Friday, July 19, 2024

Teaching Ideas for World Water Day

by Mark Warner
0 comment
Ages: 5-11
Contributor: Sam Collins

Try out some of these teaching ideas for World Water Day or as part of your ‘water’ topic at any other time of the year!

If you have any other ideas of your own, let us know by adding a comment at the bottom of the page.


  • Write a story with a watery setting. It could be on a lake, by the sea or in a stream.
  • Write a shape (concrete) poem in the shape of a water droplet.
  • Design and write a poster promoting the importance of saving water.
  • Have a debate on “Bottled water vs. Tap water.” This BBC Bitesize resource on debating is useful.
  • Write letters to the council or water company about issues with the water supply, such as pollution or water being wasted.
  • Create a comic strip (using our free templates) that teaches younger children about the water cycle.
  • Write a persuasive advertisement encouraging people to drink more water.
  • Write a short play about the consequences of water pollution. This page has lots of information about river pollution, which the children could use in their work.
  • Read a book with a watery theme, such as The Duck Who Didn’t Like Water, The Rainbow Fish or Kensuke’s Kingdom
  • Use our Under the Sea Posters as discussion starters or prompts for non-fiction writing.
  • Visit our Images to Inspire Gallery for lots of watery images with ready-made ideas for reading, writing and activities.
  • Watch the fantastic short film The Oceanmaker and use one of our English ideas.
  • Our free Rivers Fact Cards can be used as a reading resource or for research.


The Volume and Capacity Pack

  • Estimate how much water you use in a day, or a week. Compare to a friend’s data. Who uses more? This page from GWM water gives the volume of water used in everyday activities such as having a shower or flushing the toilet.
  • Make a rain gauge. Check it and record the rainfall daily. Use this data to create a graph showing the amount of rainfall in your area over a period of time, such as a month.
  • Solve word problems involving measuring and comparing water volumes. This investigation from NRICH is a good challenge.
  • Visit an online shop and find the data for how much water different appliances (such as washing machines or dishwashers) use. Ask the children to compare the appliances and rank them in order of the amount of water used.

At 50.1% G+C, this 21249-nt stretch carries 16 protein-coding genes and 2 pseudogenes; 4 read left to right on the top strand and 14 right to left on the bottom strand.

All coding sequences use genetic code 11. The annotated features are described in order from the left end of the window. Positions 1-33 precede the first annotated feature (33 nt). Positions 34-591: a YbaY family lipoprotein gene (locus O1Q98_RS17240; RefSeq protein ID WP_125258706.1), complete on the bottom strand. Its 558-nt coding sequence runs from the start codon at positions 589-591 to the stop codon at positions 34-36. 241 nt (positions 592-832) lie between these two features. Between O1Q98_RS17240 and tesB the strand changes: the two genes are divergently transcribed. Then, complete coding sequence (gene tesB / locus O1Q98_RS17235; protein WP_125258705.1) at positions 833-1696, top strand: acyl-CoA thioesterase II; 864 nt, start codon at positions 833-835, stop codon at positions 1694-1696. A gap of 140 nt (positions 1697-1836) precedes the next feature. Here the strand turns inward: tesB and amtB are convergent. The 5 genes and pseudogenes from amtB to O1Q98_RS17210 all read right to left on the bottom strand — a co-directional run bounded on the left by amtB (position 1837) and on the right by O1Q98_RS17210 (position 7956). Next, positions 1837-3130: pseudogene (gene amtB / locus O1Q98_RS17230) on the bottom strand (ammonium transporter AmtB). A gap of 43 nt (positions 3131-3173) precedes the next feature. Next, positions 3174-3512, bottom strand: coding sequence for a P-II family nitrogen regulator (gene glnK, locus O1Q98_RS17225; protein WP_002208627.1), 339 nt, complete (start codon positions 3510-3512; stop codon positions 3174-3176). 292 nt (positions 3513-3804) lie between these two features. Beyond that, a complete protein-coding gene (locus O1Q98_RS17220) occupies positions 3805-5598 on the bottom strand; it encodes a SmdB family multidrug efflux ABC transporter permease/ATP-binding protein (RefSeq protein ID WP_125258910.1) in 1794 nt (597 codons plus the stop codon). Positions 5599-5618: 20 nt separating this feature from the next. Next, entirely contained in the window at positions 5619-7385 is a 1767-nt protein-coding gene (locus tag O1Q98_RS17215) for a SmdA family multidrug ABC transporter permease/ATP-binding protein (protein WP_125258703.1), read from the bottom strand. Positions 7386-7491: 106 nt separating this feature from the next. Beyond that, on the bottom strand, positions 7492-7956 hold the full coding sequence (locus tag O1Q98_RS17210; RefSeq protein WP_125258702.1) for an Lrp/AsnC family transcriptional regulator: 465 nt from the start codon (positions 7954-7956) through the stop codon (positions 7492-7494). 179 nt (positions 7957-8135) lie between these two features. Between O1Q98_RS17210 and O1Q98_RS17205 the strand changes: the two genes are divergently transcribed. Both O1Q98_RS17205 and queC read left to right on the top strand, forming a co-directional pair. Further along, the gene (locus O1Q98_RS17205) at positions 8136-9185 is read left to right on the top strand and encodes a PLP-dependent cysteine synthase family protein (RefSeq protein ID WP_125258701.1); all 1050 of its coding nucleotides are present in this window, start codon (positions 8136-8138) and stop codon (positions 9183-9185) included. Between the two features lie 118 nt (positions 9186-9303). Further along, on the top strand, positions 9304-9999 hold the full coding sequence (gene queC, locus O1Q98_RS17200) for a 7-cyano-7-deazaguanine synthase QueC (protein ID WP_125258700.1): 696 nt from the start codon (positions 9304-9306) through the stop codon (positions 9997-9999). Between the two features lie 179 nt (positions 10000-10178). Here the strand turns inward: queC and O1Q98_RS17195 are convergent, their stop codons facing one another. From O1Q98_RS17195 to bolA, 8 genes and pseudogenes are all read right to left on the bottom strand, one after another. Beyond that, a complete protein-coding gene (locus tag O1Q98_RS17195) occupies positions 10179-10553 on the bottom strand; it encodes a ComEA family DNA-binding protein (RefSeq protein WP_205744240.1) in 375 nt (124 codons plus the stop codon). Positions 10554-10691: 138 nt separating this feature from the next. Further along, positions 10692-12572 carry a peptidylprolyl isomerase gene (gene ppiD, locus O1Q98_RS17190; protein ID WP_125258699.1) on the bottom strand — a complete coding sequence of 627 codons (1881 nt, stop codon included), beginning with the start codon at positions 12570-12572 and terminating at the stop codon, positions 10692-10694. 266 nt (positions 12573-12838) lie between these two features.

• Measure and compare the capacity of different water containers in the water tray.


The Water Cycle Pack


  • Design an app that could be used to track water usage.
  • Use an art app or program to create a water-themed image.
  • Try a water quiz, or even create your own using Google Forms or an online quiz maker.
  • Follow the route of a river on Google Earth.
  • Edit some photographs of water. What effect do the various functions, such as cropping, or changing the light, have on the image?

Design Technology:

  • Design a water-saving household product. How will it save water? What materials will it be made from? Can you improve any of these products?
  • Make an Archimedes Screw, by following the instructions in this video:

  • Design a machine that uses water in some way.
  • Create a poster showcasing various water conservation techniques.
  • Create a tool or gadget that helps to measure water usage.



  • Learn and perform songs about the importance of water.
  • Use percussion instruments to create soundscapes that evoke different water environments (such as the rainforest, ocean, river).
  • Write a rap about water conservation.
  • Listen to music that was inspired by water, such as Handel’s Water Music.



Physical Education:

  • Organize a water-themed sports session. Try ideas like a water balloon toss or wet sponge relay.
  • Learn about hydration and its importance in sports.

Religious Education:



  • Discuss the importance of water for personal hygiene and health.
  • Use our Personal Safety Pack to discuss water safety.

The Personal Safety Pack

You may also like

Leave a Comment